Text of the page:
I Want To Be Mick Jones & A Dog Who Loves Pancakes


I had a hard time winding down last night. Yesterday was Mick Jones's birthday and I was in a very celebratory-of-Mick-Jones kind of headspace, which included allowing myself an indulgently long session of looking at Mick Jones pictures on the internet after waking up yesterday morning. I really hit the jackpot with this photo of Mick looking annoyed in front of a roller coaster:

After all that I got up and did my normal Sunday things, like going running and then eating some eggs and a cinnamon raisin bagel while reading the New York Times in the big chair in the living room, sitting sideways with my feet dangling over the edge (my fave Sunday-paper-reading posish). In the evening I went to Hotel Cafe for Tongue & Groove, where my friend Sarah Tomlinson read a really killer short story called "Andy Godmother" that I'm psyched to plug the hell out of once it's published. Another cool thing about Hotel Cafe was the bartender was the dude who turned me on to spam fried rice at Button Mash. I tried to think of a chill way to tell him "Hey I wrote a blog post where I called you a prince and one of the two Great Dans of My Life" - but I couldn't think of anything. Next time, maybe.

After Hotel Cafe, because I'm myself, I went to visit David Bowie's star and the Beatles' stars on the Walk of Fame. The Beatles' stars are all in a little row outside Capitol Records; the order goes: John, George, Paul, Ringo. Right now I'm in a place of loving the Beatles so much but in a low-pressure-y way where I don't feel compelled to make myself intricately themed Beatles playlists and then force the songs into coloring my world so that I can have all these grand revelations about the universe and life and love. I just really like the Beatles! The Beatles are just really cool. On Saturday night my friends and I went to El Chavo where there's this new dumb mural that I love, despite the fact that it's a ripoff of LJ's idea for us to open a Beatles-themed Mexican restaurant called "The Burreatles":

Anyway, many hours after the Walk of Fame, I retired to the bedroom and watched a lot of Clash things on my laptop - mostly the part in The Future Is Unwritten where Mick Jones dances goofily in a hallway in 1981 or something, and in a voiceover someone says how Mick's an idealist who's incapable of living in the real world. I watched that part like 500 times. It made me happy and hyper and I didn't feel like sleeping, though the hour had grown quite late. So I watched more Clash stuff and listened to the Clash and checked Instagram and even hit the goddamn explore button, of all things. Which turned out to be a brilliant move, 'cause that's how I found the best Instagram in the world. The account name is ortensia10 and it's about an apricot toy poodle who lives in Japan. I'm pretty sure the poodle's name is Mina, but I can't be entirely sure since everything's in Japanese. A major theme of Mina's Instagram is "Mina sitting at the head of table with a magnificent meal/dish/dessert laid out before her":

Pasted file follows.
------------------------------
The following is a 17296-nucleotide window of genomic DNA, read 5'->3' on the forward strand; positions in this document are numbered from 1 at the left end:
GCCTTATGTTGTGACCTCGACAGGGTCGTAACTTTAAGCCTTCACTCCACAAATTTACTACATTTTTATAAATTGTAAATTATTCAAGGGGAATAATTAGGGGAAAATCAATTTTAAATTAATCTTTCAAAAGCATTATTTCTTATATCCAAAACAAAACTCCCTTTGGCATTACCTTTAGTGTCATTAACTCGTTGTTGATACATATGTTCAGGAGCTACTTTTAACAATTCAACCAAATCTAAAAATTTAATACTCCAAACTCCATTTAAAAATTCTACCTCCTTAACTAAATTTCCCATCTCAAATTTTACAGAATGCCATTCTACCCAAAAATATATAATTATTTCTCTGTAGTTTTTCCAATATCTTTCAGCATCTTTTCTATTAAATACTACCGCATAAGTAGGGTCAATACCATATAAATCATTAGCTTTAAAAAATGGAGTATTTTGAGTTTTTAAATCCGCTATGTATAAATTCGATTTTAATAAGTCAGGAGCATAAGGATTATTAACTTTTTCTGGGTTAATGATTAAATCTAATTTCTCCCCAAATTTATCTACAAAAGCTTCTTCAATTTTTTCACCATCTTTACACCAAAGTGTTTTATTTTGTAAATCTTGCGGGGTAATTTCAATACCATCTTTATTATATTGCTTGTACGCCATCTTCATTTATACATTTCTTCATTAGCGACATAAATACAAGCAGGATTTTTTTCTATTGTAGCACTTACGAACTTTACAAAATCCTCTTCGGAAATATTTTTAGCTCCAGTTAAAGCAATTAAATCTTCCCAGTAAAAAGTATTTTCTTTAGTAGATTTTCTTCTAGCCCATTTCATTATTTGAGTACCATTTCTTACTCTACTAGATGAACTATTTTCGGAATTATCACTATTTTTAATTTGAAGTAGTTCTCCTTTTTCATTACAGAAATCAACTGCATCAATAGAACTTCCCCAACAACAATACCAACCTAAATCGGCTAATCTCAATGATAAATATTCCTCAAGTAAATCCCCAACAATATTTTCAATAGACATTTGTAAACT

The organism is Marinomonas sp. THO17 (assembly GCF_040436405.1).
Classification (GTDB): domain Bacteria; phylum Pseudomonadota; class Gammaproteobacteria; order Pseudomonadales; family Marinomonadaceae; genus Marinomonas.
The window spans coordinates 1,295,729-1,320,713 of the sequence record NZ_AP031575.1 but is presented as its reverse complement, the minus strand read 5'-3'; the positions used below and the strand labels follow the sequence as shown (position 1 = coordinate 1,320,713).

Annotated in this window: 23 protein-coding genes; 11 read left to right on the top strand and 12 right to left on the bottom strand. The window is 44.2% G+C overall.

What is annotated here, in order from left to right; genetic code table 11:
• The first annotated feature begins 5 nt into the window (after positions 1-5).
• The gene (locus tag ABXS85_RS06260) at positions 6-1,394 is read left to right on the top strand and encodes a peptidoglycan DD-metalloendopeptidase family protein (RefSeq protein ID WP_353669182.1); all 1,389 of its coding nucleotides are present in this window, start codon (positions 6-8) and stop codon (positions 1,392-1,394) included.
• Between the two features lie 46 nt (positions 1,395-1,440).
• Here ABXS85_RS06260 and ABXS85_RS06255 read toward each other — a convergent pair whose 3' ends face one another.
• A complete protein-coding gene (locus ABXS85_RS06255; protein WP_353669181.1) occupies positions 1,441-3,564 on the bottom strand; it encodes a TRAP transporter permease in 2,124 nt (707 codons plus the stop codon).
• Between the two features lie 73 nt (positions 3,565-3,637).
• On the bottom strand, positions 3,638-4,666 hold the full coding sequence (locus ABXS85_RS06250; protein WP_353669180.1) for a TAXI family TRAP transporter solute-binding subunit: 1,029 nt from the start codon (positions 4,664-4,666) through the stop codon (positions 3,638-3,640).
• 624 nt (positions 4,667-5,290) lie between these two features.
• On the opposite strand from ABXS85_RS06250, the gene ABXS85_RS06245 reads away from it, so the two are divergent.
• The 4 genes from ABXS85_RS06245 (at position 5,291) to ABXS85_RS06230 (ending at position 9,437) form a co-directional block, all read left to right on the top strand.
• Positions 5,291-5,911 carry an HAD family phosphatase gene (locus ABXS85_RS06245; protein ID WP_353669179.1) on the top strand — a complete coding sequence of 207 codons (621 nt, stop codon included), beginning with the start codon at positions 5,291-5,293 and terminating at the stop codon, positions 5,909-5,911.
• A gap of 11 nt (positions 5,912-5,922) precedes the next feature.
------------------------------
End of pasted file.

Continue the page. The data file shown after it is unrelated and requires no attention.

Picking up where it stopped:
Thing of the Week: Walking To &/Or From Work, A Song + A Dress + Anthony's Shirt

LJ'S THING OF THE WEEK: Walking To &/Or From Work

It’s a few minutes past twelve on Wednesday night, and I don’t mean Thursday morning, even though Thursday morning is what I actually mean. But I just don’t buy that, that a new day starts when the clock turns to midnight. The new day starts when you wake up tomorrow morning. As far as I’m concerned, it’s still June 15th.
        I’m drunk on Verdejo, which, I’ve decided, is the best kind of drunk for me to be. Not on Verdejo, necessarily, but on a Spanish white for sure, made from some obscure varietal like Treixadura or Macabeo or Xarel-lo that nobody has ever heard of except for me, like twenty-five Spanish wine producers, and a handful of other weird nerds.
        I drank Verdejo in Islington tonight, at the Draper’s Arms, which is my favourite pub in London, I guess, or more likely isn’t, but sometimes is. Pubs in London are like Beatles songs— they all fulfil their specific function when you need them to. At the Draper’s Arms, I ate a piece of gold fish for no reason, I wasn’t hungry, but I saw someone else eat the gold fish and then I wanted it, it seemed stupid not to eat it, so I did. I shook Monica’s hand and told her I was going to move to Barcelona in January, because Monica told me to, and the last time I took Monica’s advice it turned out to be the best piece of advice anyone’s ever given me, which was to move the fuck out of the apartment I was living in with my ex-boyfriend, like, tomorrow. I did that, and that’s why my life ended up being what it became: a life I can’t deal with leaving. The life which I just shook hands on agreeing to leave.